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Report: Retail Industry Opposed Criminal Justice Reform in at Least 18 States

Walmart, Best Buy, Lowes, Albertsons Safeway, Kroger Among Top Reform Opponents

WASHINGTON - Despite the reform rhetoric and pledges many retailers made following protests against racism and police violence, a report released today by Public Citizen shows that retailers and retail industry groups have fought criminal justice reforms and advocated for harsher shoplifting sentences in at least 18 states. Most of the time – in 11 states – the retail industry prevailed against reformers.

“Retail corporations have been exceptionally outspoken about their supposed allyship with Black Americans and communities of color,” said Rick Claypool, a Public Citizen research director and author of the report. “It’s shocking that so many of these same companies are behind efforts to make it easier for police to lock up nonviolent offenders. The year 2020 is not the time to turn back the clock on what small progress reformers have made against mass incarceration.”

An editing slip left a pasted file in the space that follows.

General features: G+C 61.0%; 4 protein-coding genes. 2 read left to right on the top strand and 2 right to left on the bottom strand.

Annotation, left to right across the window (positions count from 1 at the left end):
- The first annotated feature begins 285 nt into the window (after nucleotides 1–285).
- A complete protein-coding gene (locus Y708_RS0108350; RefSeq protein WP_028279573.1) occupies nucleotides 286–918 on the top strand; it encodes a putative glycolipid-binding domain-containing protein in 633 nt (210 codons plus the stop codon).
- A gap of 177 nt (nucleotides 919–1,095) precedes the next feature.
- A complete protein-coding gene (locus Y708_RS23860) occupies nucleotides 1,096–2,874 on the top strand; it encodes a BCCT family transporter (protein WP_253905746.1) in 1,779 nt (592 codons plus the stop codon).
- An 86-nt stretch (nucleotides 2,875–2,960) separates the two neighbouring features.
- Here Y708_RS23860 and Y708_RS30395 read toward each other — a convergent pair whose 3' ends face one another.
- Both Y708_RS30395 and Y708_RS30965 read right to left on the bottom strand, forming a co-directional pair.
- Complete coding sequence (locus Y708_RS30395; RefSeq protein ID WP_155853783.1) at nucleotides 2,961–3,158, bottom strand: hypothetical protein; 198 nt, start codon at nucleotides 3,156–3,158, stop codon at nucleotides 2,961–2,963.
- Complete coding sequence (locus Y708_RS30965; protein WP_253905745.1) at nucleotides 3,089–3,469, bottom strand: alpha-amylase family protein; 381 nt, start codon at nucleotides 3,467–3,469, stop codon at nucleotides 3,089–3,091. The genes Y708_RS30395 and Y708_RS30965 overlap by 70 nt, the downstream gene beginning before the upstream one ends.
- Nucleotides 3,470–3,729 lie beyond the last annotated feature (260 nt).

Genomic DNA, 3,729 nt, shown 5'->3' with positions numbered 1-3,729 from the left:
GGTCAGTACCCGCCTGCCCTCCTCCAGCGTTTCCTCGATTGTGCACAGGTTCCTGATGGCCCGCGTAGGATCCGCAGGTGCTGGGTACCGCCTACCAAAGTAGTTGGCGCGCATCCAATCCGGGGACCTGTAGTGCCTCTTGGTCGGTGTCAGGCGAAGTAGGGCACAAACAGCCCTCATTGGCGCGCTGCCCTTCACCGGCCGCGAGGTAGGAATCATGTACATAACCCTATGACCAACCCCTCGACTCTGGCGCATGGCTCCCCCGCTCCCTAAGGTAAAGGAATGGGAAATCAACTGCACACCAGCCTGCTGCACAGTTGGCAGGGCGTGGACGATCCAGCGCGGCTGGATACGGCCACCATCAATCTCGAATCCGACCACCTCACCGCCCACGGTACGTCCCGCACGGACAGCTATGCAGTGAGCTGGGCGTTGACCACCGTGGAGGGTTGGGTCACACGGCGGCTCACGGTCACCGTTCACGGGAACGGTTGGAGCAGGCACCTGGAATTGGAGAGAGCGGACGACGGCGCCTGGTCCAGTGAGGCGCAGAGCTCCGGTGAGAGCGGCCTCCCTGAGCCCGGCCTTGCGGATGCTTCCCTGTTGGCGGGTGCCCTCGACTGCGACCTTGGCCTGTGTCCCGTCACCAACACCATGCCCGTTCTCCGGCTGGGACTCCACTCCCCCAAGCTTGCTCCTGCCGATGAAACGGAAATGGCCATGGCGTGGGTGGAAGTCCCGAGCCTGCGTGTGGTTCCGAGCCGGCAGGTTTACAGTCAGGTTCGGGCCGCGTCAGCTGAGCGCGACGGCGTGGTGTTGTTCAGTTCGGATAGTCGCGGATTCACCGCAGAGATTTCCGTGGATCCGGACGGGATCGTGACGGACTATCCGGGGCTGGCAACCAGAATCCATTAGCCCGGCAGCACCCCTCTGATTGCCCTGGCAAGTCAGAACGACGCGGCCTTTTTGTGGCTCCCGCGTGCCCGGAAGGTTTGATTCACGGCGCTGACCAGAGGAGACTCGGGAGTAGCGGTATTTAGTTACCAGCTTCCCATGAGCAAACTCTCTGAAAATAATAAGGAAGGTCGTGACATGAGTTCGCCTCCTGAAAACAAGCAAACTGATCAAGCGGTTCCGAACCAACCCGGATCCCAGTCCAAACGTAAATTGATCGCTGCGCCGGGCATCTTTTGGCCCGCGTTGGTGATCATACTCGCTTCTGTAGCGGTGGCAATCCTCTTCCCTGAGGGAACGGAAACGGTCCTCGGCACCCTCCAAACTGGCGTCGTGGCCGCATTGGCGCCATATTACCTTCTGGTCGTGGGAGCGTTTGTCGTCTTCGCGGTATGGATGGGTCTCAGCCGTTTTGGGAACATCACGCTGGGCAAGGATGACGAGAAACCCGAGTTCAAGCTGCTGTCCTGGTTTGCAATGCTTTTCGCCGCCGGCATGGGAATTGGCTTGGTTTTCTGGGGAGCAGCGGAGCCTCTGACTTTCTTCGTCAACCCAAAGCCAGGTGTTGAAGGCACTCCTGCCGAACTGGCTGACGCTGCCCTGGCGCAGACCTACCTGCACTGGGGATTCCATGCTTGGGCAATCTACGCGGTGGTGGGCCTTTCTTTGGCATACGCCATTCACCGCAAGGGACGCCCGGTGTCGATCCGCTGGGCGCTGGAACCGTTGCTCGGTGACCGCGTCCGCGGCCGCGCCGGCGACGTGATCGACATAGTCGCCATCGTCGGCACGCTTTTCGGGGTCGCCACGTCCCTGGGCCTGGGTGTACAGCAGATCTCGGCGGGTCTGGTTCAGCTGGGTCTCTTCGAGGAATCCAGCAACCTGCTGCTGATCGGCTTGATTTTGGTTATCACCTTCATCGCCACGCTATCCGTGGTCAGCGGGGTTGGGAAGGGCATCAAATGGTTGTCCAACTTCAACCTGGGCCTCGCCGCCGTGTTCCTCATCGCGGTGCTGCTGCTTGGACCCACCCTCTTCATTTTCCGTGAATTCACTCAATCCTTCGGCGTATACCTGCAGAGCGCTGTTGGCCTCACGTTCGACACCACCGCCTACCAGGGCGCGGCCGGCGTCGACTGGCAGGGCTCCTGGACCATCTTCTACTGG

Best Buy, Home Depot, Target, CVS and Walmart are among the top backers of national retail groups that tried to derail state-level criminal justice reforms. The industry’s top policy priority when opposing reforms is longer sentences and higher fines for shoplifting, thwarting reformers’ efforts to reduce the U.S.’s mass incarceration crisis, which disproportionately harms Black Americans and communities of color.


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In California, Albertsons Safeway and Kroger are among the top funders of the campaign for Proposition 20, an initiative on the ballot in November that, among other things, would make it easier for prosecutors to increase sentences for accused shoplifters.

In some cases, the retailers engage directly in efforts to make it easier for police to lock up alleged shoplifters. In Oklahoma, Quik Trip, a convenience store chain, directly called for tougher shoplifting sentences. In Maine, representatives of JC Penney, Rite Aid, Lowe’s, Cabela’s, and Auto Zone reportedly testified in favor of a law to send accused shoplifters who work together to prison for up to five years. In Tennessee, Walmart bans accused shoplifters from its stores, enabling prosecutors to bring felony burglary charges against the accused for subsequent thefts, no matter how small the value of the stolen goods.

View the full report here.


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Public Citizen is a national, nonprofit consumer advocacy organization founded in 1971 to represent consumer interests in Congress, the executive branch and the courts.

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